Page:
A year ago, Pillsbury House Theatre put on a searching collection of playlets, “The Great Divide: Plays for a Broken Nation,” that plumbed themes from the fissures made manifest by the election of President Donald Trump.

The playhouse is back with a second installment of its conversation-starting series. “The Great Divide II: Plays on the Politics of Truth” opened Wednesday just as the president was bragging about fabricating a trade deficit in a meeting with Canada’s prime minister.

The 90-minute show has the same nimble acting quartet as last year, along with DJ Chamun (Chamindika Wanduragala), who provides music between the vignettes. But the director (Nöel Raymond) and several writers are newcomers to the series.

Landing at a time when “post-truth,” “alternative fact” and “fake news” have become part of the everyday dialogue, these short plays dramatize political themes without being overtly polemical.

Various characters are named Redacted (anonymous sources?) in playwright Jessica Huang’s “The Journalist’s Creed: (Actual) E-mails From a (Brief) Career in News,” the rhythmically jerky piece that kicks off the evening. Audrey Park plays a reporter named Jessica Huang while Ricardo Vazquez, Mikell Sapp and Tracey Maloney play a revolving cast of characters. E-mails are quoted like breaking-news headlines in this playlet about journalistic ethics. In Huang’s jaded view, journalism is a world in which getting the story supersedes everything, including values and integrity. A reporter makes up quotes for the mayor and sources can’t withdraw their stories.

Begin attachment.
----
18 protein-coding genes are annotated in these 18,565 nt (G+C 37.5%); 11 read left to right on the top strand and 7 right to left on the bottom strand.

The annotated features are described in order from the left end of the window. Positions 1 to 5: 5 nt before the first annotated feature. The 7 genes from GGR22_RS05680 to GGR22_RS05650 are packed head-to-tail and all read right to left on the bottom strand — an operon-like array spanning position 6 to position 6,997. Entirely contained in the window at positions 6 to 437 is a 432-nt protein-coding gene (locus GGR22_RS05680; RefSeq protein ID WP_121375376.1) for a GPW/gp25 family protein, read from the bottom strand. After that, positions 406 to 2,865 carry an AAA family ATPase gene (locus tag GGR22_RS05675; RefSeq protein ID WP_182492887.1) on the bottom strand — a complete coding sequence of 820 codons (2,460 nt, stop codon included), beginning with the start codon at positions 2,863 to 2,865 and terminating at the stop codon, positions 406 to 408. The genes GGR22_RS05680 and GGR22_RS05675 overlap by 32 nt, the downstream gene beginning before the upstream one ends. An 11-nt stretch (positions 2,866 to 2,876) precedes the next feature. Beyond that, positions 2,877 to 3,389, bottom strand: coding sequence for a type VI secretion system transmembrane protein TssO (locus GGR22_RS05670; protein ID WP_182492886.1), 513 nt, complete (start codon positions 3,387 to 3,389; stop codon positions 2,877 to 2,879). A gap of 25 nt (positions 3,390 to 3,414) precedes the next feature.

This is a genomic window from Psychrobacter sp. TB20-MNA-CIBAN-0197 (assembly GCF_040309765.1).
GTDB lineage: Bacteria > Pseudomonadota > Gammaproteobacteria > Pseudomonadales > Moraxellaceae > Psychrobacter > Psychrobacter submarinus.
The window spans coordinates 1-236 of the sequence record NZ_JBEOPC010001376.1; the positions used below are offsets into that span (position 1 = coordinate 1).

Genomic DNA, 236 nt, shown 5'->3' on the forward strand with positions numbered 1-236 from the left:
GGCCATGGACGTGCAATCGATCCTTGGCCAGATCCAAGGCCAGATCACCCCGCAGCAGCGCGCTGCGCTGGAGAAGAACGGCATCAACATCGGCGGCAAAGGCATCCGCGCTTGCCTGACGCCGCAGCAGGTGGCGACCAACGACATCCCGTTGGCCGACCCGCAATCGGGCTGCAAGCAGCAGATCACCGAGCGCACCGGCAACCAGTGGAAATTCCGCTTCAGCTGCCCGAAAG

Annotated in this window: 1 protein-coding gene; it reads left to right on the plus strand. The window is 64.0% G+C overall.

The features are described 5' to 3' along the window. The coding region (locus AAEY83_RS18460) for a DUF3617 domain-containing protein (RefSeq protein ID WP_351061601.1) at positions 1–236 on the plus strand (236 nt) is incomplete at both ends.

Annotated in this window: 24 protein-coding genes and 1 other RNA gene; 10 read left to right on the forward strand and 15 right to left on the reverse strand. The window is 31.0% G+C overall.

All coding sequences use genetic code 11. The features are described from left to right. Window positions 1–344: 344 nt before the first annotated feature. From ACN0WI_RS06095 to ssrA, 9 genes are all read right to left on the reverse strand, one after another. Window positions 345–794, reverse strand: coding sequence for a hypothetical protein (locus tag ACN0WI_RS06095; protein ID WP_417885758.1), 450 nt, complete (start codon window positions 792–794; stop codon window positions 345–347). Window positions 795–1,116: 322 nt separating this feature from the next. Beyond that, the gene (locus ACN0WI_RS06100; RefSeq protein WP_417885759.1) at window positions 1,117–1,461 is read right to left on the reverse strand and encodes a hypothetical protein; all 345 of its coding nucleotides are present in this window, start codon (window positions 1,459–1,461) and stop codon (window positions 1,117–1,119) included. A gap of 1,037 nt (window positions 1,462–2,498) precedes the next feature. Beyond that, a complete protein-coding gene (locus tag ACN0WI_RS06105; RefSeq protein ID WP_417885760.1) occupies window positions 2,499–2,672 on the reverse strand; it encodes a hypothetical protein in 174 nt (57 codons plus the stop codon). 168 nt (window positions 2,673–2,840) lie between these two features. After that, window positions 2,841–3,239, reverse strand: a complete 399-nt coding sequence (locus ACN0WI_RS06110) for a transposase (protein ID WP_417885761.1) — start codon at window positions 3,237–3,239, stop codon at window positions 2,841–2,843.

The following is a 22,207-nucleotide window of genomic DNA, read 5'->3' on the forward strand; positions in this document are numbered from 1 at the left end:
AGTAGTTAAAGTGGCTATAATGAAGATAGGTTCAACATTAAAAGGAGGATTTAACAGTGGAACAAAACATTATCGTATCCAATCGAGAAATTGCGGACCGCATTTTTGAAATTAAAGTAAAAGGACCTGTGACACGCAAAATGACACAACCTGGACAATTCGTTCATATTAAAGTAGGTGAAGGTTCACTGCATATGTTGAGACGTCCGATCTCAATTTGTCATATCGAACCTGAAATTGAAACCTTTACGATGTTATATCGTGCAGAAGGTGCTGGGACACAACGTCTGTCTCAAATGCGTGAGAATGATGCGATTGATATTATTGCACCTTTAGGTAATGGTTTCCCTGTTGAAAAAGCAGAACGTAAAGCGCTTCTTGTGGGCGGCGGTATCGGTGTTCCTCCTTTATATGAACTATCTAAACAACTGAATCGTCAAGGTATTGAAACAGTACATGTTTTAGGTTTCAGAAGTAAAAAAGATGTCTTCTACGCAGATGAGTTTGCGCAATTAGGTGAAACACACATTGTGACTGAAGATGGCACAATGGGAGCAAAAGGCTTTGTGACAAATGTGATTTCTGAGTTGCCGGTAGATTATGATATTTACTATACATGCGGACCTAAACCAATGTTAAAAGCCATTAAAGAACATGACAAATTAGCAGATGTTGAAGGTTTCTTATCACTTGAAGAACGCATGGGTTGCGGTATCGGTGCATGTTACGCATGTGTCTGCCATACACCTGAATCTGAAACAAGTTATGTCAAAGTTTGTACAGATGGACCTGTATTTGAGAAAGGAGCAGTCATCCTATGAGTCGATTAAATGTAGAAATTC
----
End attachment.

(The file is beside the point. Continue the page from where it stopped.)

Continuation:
The funniest of the five pieces, Stacey Rose’s “Sven, Ole, & the Armageddon Myth,” concerns some hipsters losing their composure at an end-of-the-world party. Three co-workers visit the apartment of Wendell (Sapp) to get stoned and have drinks as they await the apocalypse. Park plays a lesbian who has a hetero assignation with Wendell to find out whether she’s been missing anything (nope), while the other two characters comfort each other with Ole and Lena jokes, which Wendell thinks are racist. Sirens sound intermittently. Wendell turns out to be bent on revenge, and perhaps he has taken a note from the recent nuclear-missile scare in Hawaii.

Christina Ham goes at the politics of truth from a historical perspective with her play “Mt. Rushmore.” A party of people visit the national monument as it crumbles, in part because of the nation’s foundational lies. (We don’t see the crumbling, just hear it, thanks to sound designer Katharine Horowitz.)

Playwright Andrew Rosendorf comes at the overarching theme of the politics of truth by talking about climate change. While those words are never used in “Breathe,” we watch the suffering of a starving polar bear — an evocative puppet created by Masanari Kawahara and manipulated by Park, Vazquez and Sapp.

And while his piece is somewhat unclear, playwright Tim Lord has fun with “Wild Creatures,” about survival, gender differences and people reverting to primal states. We may be living in an era of technological advances, but Lord suggests the past is prologue.



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